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Tales of The American

The story of the American Hotel in downtown Los Angeles

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Tales of The American


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For some, it was a fresh start. For others, a last resort. It was also the home of Al's Bar, the seminal punk-rock dive. The American Hotel in downtown Los Angeles was built in 1905 as the city's first hotel for African-Americans.
Since that time, it has been a haven for society's outsiders, whether Japanese immigrants or artists seeking cheap space and an off-the-grid existence in an abandoned and neglected urban landscape.
Over the past four decades, a thriving and free-spirited arts scene has grown up in and around the American Hotel. But development and gentrification are pushing out the artists that made the area desirable. At the heart of this struggle stands the American Hotel, with its history of tolerance and renewal.

The Stories
Filmmakers Stephen Seemayer and Pamela Wilson have interviewed more than 140 residents, former residents and neighbors of the American Hotel. "Tales of the American" weaves together their stories and memories of nearly four decades in what is now known as the Arts District in eastern downtown Los Angeles.

The History  
Even before artists moved in, the American was a haven for the outcasts of society. In 1905, the hotel was built to provide "first-class lodgings for negroes," when other L.A. hotels were segregated. By 1930, Little Tokyo had extended into the area, and nearly all the hotel's residents were Japanese, to be sent to internment camps in World War II.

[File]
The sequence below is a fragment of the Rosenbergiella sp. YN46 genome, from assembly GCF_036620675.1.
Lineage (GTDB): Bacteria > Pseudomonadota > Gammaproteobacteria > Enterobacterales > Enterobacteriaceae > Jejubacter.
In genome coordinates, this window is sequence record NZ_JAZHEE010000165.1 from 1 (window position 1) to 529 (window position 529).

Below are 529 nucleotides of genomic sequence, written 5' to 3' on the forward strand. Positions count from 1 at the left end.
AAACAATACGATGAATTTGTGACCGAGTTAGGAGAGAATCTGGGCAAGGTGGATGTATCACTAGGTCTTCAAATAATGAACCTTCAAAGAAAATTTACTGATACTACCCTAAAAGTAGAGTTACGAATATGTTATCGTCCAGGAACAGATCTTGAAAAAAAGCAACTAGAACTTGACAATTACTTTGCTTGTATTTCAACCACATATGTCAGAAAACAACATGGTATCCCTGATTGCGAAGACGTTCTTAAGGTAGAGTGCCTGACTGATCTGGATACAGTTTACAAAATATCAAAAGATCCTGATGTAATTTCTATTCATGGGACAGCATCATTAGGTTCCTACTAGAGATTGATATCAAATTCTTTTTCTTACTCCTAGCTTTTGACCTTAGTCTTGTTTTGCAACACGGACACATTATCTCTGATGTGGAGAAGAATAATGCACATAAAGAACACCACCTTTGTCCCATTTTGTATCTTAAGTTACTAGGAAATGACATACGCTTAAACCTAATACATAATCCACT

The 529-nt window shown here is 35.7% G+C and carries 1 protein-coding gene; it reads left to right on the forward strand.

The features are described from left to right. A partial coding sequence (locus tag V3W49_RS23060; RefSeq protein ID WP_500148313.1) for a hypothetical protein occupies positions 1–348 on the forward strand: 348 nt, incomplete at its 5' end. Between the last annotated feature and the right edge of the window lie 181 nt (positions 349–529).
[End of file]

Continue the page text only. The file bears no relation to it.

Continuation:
The Setting
Originally the city's first black neighborhood, the area around Traction & Hewitt has gone through many changes, including to warehouses and factories. It is now the hub of the Downtown Arts District. Brightly painted walls sport graffiti as well as sanctioned murals on streets that now are home to cafés, galleries, restaurants and theaters.

The Legacy
The infamous punk dive Al's Bar, where bands such as the White Stripes and the Red Hot Chili Peppers played before fame found them, was located on the ground floor of the American Hotel for 21 years. Also, several exciting, if short-lived, L.A. art groups, such as 50 Bucks, Bedlam and Deep River Gallery, have called the hotel home.

 

Directed by Stephen Seemayer
Writer: Pamela Wilson
Stars: Sandra Cruze, Mat Gleason, Emmeric Konrad
Cinematographer Raymond Y. Newton

 "Tales of the American" has been awarded Best Feature Documentary at the Highland Park Independent Film Festival.

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